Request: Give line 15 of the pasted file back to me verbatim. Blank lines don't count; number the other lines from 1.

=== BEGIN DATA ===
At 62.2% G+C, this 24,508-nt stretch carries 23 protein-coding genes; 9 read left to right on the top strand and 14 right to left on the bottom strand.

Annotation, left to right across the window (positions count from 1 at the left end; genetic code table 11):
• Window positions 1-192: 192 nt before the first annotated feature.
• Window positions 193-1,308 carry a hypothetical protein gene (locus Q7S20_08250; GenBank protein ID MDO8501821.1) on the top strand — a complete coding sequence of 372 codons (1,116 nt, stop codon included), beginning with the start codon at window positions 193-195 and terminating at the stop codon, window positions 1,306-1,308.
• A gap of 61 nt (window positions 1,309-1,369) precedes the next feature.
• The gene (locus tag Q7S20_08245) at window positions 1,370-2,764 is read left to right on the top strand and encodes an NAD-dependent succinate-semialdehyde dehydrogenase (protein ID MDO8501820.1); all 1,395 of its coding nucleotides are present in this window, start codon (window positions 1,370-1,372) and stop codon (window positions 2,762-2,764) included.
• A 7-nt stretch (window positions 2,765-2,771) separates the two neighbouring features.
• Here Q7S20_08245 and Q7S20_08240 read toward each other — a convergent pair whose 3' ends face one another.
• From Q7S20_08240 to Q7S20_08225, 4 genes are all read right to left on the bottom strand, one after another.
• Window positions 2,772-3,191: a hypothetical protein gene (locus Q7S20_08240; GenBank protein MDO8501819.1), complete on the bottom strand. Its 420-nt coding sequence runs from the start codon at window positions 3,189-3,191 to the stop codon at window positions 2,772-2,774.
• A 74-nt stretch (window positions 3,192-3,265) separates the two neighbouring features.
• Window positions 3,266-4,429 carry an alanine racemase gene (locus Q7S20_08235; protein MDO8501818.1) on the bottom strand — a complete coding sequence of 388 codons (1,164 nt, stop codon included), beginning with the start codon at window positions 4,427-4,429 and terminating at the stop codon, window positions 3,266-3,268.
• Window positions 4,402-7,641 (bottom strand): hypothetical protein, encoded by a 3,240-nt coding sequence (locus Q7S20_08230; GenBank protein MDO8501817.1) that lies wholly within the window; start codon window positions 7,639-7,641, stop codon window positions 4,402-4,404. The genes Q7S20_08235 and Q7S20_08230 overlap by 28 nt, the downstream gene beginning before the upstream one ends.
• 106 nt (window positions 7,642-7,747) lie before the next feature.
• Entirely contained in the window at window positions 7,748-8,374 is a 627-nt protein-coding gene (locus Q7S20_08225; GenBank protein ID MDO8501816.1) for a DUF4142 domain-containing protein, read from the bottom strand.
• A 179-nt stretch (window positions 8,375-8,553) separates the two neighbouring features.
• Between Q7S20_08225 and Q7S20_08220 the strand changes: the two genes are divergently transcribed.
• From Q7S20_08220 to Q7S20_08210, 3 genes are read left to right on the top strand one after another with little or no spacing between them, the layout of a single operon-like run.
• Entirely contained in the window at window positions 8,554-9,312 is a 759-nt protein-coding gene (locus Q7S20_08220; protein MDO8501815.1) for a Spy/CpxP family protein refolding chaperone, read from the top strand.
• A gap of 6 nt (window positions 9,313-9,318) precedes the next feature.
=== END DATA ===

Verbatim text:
• Entirely contained in the window at window positions 7,748-8,374 is a 627-nt protein-coding gene (locus Q7S20_08225; GenBank protein ID MDO8501816.1) for a DUF4142 domain-containing protein, read from the bottom strand.